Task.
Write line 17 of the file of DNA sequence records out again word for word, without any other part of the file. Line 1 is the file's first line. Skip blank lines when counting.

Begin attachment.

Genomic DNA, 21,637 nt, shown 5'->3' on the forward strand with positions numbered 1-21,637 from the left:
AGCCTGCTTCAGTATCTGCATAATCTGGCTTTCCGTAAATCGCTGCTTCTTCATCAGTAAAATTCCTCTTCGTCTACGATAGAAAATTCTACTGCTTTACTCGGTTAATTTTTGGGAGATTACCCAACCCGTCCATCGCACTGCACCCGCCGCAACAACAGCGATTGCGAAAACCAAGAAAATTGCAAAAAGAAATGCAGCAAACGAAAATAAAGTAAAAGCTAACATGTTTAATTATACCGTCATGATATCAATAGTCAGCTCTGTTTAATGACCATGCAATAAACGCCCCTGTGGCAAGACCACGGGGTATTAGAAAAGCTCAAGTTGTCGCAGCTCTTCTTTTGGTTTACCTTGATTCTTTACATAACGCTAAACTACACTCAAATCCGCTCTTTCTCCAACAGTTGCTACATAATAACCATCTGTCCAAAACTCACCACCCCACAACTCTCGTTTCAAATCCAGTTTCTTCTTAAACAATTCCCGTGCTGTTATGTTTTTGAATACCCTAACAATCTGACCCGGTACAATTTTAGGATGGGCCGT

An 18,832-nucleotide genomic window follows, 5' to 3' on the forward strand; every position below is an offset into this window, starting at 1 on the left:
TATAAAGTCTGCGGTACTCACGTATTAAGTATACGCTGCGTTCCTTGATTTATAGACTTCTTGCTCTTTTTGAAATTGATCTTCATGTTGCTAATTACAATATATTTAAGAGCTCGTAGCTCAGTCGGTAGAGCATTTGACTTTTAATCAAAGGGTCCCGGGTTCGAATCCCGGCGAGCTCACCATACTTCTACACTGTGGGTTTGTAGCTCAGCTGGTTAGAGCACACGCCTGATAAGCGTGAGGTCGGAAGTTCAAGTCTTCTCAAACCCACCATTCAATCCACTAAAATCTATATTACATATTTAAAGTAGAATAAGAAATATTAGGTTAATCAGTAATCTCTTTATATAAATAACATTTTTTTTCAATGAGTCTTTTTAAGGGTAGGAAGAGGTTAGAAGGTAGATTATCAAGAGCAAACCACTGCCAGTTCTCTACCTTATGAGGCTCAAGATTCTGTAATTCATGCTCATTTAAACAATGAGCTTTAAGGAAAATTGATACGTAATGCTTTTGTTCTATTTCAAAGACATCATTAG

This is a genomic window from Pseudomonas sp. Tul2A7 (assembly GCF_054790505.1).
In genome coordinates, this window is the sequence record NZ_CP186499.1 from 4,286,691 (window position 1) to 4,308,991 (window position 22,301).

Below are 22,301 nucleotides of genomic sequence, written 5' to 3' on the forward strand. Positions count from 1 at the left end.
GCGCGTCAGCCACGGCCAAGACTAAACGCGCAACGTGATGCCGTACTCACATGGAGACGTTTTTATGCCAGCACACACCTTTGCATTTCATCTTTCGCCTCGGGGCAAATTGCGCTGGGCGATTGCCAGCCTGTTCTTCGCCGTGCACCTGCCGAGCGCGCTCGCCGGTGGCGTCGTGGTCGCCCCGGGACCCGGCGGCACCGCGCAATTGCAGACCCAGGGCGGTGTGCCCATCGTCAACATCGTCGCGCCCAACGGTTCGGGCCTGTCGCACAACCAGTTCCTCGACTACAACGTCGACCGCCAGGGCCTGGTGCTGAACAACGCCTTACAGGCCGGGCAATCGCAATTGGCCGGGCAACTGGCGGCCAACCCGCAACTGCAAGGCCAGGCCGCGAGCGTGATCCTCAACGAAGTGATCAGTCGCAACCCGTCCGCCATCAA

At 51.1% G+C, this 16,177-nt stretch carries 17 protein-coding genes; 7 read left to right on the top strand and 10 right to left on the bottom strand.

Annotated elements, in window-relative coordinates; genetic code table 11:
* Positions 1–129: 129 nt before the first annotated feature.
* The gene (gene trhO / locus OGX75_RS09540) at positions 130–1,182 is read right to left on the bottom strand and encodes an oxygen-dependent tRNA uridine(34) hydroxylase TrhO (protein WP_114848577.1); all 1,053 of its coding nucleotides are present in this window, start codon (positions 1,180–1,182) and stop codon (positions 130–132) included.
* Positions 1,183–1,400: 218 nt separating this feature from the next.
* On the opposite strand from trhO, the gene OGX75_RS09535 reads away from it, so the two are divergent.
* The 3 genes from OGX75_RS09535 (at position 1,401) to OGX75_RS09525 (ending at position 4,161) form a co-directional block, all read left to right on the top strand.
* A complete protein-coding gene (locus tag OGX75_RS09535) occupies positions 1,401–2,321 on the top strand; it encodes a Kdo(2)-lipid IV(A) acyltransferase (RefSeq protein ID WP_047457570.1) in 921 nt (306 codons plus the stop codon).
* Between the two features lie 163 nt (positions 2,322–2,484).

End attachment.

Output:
* Between the two features lie 163 nt (positions 2,322–2,484).